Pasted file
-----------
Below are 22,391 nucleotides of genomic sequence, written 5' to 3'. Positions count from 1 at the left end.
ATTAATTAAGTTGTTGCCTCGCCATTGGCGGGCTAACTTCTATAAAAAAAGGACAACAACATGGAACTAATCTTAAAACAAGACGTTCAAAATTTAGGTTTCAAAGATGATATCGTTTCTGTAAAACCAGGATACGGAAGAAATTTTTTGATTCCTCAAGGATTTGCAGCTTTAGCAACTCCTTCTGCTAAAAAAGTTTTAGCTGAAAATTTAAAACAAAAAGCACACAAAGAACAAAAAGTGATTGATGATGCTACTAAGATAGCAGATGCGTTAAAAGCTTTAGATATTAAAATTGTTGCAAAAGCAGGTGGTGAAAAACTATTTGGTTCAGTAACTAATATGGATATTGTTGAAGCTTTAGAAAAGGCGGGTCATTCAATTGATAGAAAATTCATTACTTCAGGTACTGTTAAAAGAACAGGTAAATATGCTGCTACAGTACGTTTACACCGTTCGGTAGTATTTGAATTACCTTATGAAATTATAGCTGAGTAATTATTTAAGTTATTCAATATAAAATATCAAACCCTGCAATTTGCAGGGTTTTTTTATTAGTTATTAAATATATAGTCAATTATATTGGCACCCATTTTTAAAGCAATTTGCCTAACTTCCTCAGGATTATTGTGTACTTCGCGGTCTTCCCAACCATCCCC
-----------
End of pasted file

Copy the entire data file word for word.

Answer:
Below are 22,391 nucleotides of genomic sequence, written 5' to 3'. Positions count from 1 at the left end.
ATTAATTAAGTTGTTGCCTCGCCATTGGCGGGCTAACTTCTATAAAAAAAGGACAACAACATGGAACTAATCTTAAAACAAGACGTTCAAAATTTAGGTTTCAAAGATGATATCGTTTCTGTAAAACCAGGATACGGAAGAAATTTTTTGATTCCTCAAGGATTTGCAGCTTTAGCAACTCCTTCTGCTAAAAAAGTTTTAGCTGAAAATTTAAAACAAAAAGCACACAAAGAACAAAAAGTGATTGATGATGCTACTAAGATAGCAGATGCGTTAAAAGCTTTAGATATTAAAATTGTTGCAAAAGCAGGTGGTGAAAAACTATTTGGTTCAGTAACTAATATGGATATTGTTGAAGCTTTAGAAAAGGCGGGTCATTCAATTGATAGAAAATTCATTACTTCAGGTACTGTTAAAAGAACAGGTAAATATGCTGCTACAGTACGTTTACACCGTTCGGTAGTATTTGAATTACCTTATGAAATTATAGCTGAGTAATTATTTAAGTTATTCAATATAAAATATCAAACCCTGCAATTTGCAGGGTTTTTTTATTAGTTATTAAATATATAGTCAATTATATTGGCACCCATTTTTAAAGCAATTTGCCTAACTTCCTCAGGATTATTGTGTACTTCGCGGTCTTCCCAACCATCCCC